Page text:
Which?’s latest round of food testing, as part of the Stop Food Fraud campaign, has revealed around one in six of the fish samples we bought from chip shops was not what we’d ordered.
We tested 45 samples of fish labelled cod or haddock bought from random fish and chip shops in Birmingham, Glasgow and Manchester. We found around one in six (16%) were mislabelled, with some of the samples being substituted for cheaper fish.
In Glasgow, five of the 15 samples of haddock tested were found to be whiting, which is similar to haddock but usually cheaper. Two of the 15 samples of cod tested in Manchester were found to be haddock.
The results come just five months after we tested lamb takeaways and found 40% had been contaminated with other meats, and some contained no lamb at all.
Following the publication of the Elliott Review in to the horsemeat scandal last week, half (49%) of consumers who buy takeaways said they aren’t confident that the food they buy is correctly described and contains the ingredients stated.
Which? wants the Government to quickly implement all of the recommendations from the Elliott Review including setting up a new food crime unit within the Food Standards Agency, ensuring a more co-ordinated approach to food testing and industry checks are improved.
Which? executive director, Richard Lloyd, said:
“It’s unacceptable that people are being misled and that the food they have ordered is not what they’re told it is.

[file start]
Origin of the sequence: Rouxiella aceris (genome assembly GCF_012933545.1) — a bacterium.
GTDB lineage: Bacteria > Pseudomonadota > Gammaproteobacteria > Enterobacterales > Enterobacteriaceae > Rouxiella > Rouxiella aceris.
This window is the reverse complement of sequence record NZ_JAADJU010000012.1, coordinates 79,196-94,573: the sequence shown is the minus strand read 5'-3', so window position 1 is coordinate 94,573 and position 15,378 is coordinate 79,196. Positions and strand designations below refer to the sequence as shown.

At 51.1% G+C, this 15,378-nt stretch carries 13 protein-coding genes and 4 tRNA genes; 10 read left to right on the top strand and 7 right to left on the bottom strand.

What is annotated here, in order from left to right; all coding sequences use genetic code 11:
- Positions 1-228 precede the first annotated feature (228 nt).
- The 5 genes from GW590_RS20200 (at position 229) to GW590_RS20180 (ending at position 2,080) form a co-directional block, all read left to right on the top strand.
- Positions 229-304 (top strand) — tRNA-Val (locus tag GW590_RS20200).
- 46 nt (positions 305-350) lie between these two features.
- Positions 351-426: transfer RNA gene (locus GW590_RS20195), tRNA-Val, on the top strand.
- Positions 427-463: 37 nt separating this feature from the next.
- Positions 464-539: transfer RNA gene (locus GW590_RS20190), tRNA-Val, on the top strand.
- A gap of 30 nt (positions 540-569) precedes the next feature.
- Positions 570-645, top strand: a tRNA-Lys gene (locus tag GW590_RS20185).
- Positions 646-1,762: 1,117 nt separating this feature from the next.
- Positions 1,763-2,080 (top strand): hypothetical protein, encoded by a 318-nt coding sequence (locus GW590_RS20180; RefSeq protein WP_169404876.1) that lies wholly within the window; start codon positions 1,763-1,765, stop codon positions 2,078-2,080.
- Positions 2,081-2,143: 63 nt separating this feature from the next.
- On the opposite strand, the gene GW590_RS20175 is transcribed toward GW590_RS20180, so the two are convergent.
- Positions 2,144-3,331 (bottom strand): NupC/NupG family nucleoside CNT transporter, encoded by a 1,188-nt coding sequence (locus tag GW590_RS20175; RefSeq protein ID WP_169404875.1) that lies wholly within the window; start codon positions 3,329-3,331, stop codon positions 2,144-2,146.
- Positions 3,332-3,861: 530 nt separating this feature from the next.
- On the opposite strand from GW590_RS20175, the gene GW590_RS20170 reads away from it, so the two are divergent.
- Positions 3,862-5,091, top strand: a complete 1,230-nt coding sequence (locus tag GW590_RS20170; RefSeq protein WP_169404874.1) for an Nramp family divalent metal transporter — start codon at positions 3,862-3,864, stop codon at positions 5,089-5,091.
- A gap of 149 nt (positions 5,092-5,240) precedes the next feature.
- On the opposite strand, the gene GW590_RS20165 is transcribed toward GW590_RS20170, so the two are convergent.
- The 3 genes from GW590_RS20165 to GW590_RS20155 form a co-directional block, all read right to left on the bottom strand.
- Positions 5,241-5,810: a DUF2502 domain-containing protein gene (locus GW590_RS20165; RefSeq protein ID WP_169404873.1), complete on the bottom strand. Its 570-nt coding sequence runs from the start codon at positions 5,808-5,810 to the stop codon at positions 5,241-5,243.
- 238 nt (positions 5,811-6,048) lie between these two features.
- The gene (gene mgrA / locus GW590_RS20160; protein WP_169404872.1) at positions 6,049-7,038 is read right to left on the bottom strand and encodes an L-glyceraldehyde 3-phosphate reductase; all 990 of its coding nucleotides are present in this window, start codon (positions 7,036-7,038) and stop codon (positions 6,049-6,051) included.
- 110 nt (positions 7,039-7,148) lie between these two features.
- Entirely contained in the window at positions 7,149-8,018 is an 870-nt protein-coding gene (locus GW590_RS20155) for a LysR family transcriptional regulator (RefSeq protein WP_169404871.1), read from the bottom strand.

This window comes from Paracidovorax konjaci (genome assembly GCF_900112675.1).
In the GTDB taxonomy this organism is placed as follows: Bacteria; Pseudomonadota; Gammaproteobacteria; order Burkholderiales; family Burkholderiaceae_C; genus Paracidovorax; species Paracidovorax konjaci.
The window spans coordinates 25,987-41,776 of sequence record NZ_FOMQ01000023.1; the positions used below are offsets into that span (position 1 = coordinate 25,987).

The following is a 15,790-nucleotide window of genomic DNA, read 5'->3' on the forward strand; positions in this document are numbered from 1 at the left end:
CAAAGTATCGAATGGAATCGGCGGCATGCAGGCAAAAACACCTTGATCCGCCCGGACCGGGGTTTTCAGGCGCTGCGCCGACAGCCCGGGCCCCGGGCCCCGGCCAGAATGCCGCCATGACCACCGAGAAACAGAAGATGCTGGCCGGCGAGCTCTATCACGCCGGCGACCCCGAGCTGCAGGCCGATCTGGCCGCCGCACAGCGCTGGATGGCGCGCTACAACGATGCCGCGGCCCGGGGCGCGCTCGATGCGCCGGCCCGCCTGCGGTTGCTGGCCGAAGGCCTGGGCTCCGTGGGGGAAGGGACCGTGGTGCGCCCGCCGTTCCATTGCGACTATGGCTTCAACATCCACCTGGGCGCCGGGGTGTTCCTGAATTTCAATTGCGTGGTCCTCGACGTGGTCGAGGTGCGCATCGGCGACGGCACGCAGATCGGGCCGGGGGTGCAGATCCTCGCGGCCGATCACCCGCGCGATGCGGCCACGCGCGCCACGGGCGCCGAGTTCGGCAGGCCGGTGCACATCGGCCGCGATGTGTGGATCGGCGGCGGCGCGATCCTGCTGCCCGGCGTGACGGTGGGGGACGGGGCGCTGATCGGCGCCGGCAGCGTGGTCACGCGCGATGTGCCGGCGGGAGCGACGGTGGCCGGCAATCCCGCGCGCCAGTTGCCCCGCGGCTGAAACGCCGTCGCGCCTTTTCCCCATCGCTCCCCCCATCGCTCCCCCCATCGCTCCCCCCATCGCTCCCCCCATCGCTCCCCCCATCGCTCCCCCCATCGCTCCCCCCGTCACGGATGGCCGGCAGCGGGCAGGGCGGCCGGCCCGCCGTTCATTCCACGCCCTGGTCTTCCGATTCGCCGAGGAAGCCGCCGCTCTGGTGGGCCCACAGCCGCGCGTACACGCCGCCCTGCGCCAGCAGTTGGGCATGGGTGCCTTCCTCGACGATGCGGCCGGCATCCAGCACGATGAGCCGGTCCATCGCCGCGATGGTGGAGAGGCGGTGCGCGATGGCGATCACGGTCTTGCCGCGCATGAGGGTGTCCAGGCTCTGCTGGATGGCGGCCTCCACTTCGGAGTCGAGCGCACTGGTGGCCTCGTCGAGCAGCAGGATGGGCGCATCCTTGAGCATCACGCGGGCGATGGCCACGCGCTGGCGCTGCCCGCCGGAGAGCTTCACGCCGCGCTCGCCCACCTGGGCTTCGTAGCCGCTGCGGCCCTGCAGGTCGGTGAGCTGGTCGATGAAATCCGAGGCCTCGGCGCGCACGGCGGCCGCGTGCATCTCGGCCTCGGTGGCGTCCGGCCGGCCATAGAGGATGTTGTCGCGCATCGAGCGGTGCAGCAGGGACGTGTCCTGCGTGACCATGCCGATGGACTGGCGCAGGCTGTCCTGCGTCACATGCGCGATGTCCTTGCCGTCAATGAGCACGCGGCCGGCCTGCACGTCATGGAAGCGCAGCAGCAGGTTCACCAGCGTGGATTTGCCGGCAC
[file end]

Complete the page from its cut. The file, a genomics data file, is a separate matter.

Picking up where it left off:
“Consumers need to feel confident in the food they buy so it’s good that the Government has committed to implementing the findings of the recent Elliott Review. It’s in the interests of responsible food businesses, as well as consumers, to make sure there are effective controls in place and a zero tolerance approach to food crime.”
Professor Chris Elliott, Director of the Institute for Global Food Security, said:
“It has been known for quite some time fish fraud is very common and species substitution is always high on the list of causes. It is clear the catering industry in the UK has a long way to go to ensure that what consumers get what they are paying for. They must work to ensure that such fraud is prevented by tightening their audits and testing regime, two of the key pillars of food integrity I referred to in my report to government.”
Notes to editors
- We bought 45 samples of fish that were described as either cod or haddock from fish and chip shops in Birmingham, Glasgow and Manchester. We tested the samples to find out if they had been accurately labelled.
Fish labelled correctly
Fish labelled incorrectly
Birmingham – 15 cod samples
Glasgow – 15 haddock samples
Whiting instead of haddock
Manchester – 15 cod samples
Haddock instead of cod
- In April this year we tested 60 lamb takeaways from Birmingham and London as part of our Stop Food Fraud campaign. See the press release with the results from the investigation here.
- Populus, on behalf of Which?, interviewed 2,106 UK adults online between 5th and 7th September 2014. Data were weighted to be demographically representative of all UK adults.